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The first duel between a human and a machine took place as early as the mid-fifties. At that time, Maniac, a computer, played chess against a human for the first time – and won. Nowadays, chess engines have just about reached perfection in playing the game and learning machines show thrilling performances in various other fields.
AlphaZero, for example, is such a chess engine from Google. The field of study behind it, which has become more advanced over time, is reinforcement learning. By now, advanced learning algorithms can outperform human ability by far in various complex problems. In 2019, an internal team at virtual7 took on a project inspired by playing against an AI. During a trade show appearance at Javaland, they came up with the idea of playing the game Looping Louie, featuring an AI. In our german virtual7 Podcast you’ll learn everything about this project: from the initial idea to today’s setup. Looping Louie is a game that is often played at house parties or in children’s rooms and has simple rules. Each player has the task to protect chips from Louie in his bright red airplane.
At first, he turns his rounds very calmly and tries to grab chips in a nosedive. The players have to use their own catapult at the right moment to send Looping Louie back into the air and to make sure they don’t lose their chips. The winner is the player who has the most chips at the end. In the future, we will present our version of this game at fairs – and you can compete against our LouKI7.
The goal is to train the AI called LouKI7 to the point where it can play against humans. In the future a dashboard will be created that will document game scores as well as the latest high scores and can be used at fairs. A proof of concept was created to ensure the feasibility of the project. In this context, continuous measurements of the distance sensor should ensure that the AI can become better.
During the implementation of this project, the team had to face several challenges. In this context, two aspects need to be addressed. Besides the implementation of the software, the team saw a big obstacle in the realization of the hardware of the project. Especially in the area of electrical engineering, success was uncertain, since the electrotechnical know-how in this area was limited. During the learning process up to the current setup, a lot of experimenting had to be done, which did not always run smoothly but in the end resulted in success. Appropriate software solutions, in contrast, could be found quickly. For the implementation, the team agreed on the programming language Python and the Open Source software Apache Kafka.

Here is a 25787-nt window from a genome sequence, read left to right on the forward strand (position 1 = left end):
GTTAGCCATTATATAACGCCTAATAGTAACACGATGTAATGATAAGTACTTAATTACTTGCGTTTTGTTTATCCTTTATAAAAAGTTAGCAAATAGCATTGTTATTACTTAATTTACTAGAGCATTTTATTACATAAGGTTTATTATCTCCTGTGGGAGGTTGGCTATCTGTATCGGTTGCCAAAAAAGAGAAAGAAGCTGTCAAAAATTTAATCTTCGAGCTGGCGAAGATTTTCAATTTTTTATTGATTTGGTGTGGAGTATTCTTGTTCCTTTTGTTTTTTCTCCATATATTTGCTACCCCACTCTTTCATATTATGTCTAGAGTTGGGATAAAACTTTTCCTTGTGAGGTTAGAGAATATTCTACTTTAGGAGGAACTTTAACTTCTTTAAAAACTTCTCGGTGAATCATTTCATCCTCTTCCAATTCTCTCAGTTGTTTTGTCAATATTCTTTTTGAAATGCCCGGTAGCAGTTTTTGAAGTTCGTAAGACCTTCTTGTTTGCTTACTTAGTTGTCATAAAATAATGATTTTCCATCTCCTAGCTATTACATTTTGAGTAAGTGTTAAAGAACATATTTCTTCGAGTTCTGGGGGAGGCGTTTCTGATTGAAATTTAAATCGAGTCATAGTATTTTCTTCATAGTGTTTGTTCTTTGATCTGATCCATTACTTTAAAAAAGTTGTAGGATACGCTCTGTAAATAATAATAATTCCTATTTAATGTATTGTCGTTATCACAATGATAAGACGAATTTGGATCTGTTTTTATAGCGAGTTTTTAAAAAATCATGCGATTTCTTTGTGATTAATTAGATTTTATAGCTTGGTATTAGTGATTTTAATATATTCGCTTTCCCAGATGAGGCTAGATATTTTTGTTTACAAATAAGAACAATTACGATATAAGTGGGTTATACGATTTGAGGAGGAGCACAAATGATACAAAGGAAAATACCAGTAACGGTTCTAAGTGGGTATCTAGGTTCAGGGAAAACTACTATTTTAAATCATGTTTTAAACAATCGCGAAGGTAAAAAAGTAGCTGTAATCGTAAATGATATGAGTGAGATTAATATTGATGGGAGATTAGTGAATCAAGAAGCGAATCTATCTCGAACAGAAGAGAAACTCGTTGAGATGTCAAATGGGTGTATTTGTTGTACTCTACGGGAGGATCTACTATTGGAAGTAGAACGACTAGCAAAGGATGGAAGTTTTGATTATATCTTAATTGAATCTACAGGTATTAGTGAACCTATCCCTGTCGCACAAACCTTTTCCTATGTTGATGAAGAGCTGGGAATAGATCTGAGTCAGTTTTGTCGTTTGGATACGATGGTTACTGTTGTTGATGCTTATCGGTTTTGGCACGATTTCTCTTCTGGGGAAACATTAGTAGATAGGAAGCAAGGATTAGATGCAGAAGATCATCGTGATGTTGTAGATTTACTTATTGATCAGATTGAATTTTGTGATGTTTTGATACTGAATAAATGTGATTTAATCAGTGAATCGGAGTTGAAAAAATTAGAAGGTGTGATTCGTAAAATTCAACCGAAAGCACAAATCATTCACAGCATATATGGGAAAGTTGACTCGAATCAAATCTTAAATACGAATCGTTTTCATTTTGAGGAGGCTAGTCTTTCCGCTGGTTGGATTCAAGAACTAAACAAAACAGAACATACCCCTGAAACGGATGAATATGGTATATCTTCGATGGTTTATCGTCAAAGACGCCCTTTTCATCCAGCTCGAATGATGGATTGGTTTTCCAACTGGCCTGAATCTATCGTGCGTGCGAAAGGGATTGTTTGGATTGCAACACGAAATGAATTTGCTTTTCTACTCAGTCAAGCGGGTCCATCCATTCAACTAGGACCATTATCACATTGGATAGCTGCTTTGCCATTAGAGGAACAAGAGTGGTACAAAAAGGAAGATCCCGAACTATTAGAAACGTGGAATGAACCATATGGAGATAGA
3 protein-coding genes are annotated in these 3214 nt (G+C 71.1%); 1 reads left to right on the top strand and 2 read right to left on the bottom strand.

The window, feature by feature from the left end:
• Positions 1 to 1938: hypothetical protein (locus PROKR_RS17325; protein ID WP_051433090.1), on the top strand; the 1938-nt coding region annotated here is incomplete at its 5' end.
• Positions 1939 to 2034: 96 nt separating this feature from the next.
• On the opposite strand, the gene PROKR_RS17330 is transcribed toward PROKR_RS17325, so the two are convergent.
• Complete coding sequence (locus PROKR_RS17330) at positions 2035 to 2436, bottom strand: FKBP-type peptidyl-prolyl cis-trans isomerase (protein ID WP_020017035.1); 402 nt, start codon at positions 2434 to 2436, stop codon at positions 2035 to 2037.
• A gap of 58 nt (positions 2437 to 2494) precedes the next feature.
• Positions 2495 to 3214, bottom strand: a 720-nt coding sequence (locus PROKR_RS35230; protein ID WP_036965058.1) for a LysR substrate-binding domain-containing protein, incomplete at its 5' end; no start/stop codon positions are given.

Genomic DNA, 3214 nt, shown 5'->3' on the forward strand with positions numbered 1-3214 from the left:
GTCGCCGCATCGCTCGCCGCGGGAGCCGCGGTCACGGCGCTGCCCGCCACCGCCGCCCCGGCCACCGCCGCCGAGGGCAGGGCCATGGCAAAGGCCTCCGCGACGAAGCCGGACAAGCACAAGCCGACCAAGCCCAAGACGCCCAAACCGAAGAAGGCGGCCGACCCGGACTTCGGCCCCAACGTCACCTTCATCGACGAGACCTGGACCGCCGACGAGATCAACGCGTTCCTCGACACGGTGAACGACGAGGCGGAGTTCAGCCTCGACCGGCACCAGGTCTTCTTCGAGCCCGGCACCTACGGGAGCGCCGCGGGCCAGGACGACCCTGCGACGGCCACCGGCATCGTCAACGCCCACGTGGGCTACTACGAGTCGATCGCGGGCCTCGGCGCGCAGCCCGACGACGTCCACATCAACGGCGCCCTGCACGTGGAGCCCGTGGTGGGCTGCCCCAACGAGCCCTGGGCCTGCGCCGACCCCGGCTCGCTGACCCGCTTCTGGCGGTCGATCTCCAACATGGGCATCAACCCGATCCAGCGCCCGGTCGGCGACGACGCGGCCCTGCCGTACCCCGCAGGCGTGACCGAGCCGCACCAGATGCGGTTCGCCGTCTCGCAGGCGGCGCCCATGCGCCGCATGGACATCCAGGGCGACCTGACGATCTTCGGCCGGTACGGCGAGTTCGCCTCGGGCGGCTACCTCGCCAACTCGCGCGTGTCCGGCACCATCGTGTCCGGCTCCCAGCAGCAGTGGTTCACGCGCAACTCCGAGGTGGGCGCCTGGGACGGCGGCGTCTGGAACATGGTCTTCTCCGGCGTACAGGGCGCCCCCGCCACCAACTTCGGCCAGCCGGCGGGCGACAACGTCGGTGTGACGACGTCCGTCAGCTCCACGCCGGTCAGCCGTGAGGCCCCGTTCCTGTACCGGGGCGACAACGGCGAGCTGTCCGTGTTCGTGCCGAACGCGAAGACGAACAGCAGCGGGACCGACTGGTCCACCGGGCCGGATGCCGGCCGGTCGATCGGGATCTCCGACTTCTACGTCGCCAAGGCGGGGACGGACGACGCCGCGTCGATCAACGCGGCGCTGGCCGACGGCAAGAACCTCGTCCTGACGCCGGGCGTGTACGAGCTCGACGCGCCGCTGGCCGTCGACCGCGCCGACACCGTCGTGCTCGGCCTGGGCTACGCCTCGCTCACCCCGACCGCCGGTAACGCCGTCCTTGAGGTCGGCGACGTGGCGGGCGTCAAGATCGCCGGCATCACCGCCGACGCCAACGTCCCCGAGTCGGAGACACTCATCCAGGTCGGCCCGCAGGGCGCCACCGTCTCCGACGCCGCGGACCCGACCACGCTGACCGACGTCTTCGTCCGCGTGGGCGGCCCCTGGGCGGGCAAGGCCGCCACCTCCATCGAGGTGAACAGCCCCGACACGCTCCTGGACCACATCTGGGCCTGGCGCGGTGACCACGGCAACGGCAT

The term reinforcement learning models play a significant role in the realization process. It stands for a set of machine learning methods in which the agent, in this case, LouKI7, independently learns a strategy through frequent playing. Reinforcement learning models try to mimic learning behavior patterns found in nature by not showing the agent an action upfront ßüpthat is best in certain situations. Instead, it receives positive or negative feedback on the basis of the outcome of its actions.
The programming language Python was chosen for its extensive machine learning capabilities and preexisting expertise in the team. Apache Kafka additionally makes it possible to establish communication between the different components. The physical setup was realized with the help of a Raspberry Pi. This is a small computer that can control processes and serves as an interface to the hardware. Built-in servo motors operate the hammers, which represent players hitting the seesaws with different strengths. Laser barriers installed close to the seesaws in combination with distance sensors record the field in which LouKI7 flies. This allows predictions to be made about the landing point. All other components are realized with a 3D printer. With the help of a webcam, LoukI7’s flight can also be observed remotely.
After the setup was realized, the next actions were already planned. Eventually, the team decided to take the AI chess programs as an example and simulate the entire game virtually. By simulating the setup, the training process is not hindered by the hardware, thereby allowing much faster training times. This gives LouKI7 a better chance of being able to beat players in a duel between human and machine at trade fairs.